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Planning To Live At Premises Not Sufficient To Make Property “Residence Premises”

August 29, 2011

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In Tower Insurance Company v. Khan, the Supreme Court, New York County held that Tower did not owe defense or indemnity to a property owner that did not live at the premises. Tower issued a homeowner’s policy to Khan that only provided coverage to a specific insured location, the “residence premises,” defined as the dwelling where the insured resides. The underlying plaintiff was injured while performing renovations at the property, and commenced an action against the insured. Tower denied coverage because the insured did not reside at the premises.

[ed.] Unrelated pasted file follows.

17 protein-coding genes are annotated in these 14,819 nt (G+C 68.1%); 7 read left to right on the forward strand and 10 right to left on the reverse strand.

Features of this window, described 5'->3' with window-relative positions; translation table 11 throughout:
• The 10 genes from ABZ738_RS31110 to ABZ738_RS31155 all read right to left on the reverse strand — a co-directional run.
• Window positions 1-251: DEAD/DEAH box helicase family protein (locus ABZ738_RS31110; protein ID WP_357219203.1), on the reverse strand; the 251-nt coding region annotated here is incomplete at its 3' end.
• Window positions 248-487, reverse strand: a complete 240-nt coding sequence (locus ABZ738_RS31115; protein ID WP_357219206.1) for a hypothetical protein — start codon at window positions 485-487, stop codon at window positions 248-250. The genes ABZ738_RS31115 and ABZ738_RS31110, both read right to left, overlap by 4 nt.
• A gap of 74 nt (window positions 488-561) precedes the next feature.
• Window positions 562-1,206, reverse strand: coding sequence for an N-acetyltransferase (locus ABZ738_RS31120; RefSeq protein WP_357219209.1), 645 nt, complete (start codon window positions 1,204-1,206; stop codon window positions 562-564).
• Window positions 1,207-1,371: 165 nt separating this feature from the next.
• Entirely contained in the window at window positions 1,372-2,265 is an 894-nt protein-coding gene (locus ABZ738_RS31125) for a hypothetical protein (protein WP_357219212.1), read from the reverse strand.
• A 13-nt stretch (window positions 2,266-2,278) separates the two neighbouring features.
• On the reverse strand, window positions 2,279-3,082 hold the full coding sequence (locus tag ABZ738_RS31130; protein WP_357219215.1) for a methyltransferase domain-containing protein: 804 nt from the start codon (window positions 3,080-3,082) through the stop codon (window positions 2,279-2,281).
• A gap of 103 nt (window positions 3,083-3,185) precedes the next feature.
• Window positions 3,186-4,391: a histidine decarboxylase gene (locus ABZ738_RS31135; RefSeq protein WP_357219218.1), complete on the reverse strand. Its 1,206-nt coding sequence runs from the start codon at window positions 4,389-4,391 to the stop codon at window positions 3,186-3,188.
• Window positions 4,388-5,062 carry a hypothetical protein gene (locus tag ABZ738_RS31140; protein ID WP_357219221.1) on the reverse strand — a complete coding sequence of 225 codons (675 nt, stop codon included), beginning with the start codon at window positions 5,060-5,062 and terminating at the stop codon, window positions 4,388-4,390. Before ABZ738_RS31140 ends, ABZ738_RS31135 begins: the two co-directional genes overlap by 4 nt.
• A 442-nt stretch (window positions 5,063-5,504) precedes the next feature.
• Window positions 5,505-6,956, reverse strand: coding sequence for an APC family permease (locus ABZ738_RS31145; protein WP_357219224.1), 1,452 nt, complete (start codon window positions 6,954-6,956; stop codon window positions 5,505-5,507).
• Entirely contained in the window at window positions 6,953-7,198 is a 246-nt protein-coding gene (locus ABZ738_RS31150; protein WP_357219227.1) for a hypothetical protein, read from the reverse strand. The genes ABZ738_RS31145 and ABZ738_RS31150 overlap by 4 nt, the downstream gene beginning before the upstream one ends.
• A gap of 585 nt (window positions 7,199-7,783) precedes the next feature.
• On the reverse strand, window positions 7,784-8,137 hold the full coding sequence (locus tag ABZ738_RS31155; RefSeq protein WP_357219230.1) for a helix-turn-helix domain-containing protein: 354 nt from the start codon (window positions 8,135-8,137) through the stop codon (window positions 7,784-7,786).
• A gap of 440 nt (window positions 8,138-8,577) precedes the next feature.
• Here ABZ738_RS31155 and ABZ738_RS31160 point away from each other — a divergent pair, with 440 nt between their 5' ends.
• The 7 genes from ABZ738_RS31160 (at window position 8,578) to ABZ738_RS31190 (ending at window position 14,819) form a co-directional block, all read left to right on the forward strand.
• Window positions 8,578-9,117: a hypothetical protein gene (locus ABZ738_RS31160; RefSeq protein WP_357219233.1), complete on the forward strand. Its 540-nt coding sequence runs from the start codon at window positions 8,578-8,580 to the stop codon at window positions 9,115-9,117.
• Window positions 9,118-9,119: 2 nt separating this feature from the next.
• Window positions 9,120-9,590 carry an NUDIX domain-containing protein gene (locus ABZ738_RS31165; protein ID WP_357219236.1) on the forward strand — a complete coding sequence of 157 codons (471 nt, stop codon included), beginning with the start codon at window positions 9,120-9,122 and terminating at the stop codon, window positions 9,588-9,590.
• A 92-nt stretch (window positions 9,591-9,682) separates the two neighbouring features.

The insured submitted an affidavit in opposition to Tower’s summary judgment motion indicating that she intended to reside in the property after the renovations were complete. The court therefore held that, based upon the insured’s own affidavit, the property was not a residence premises, and thus Tower did not have an obligation to defend of indemnify the insured.
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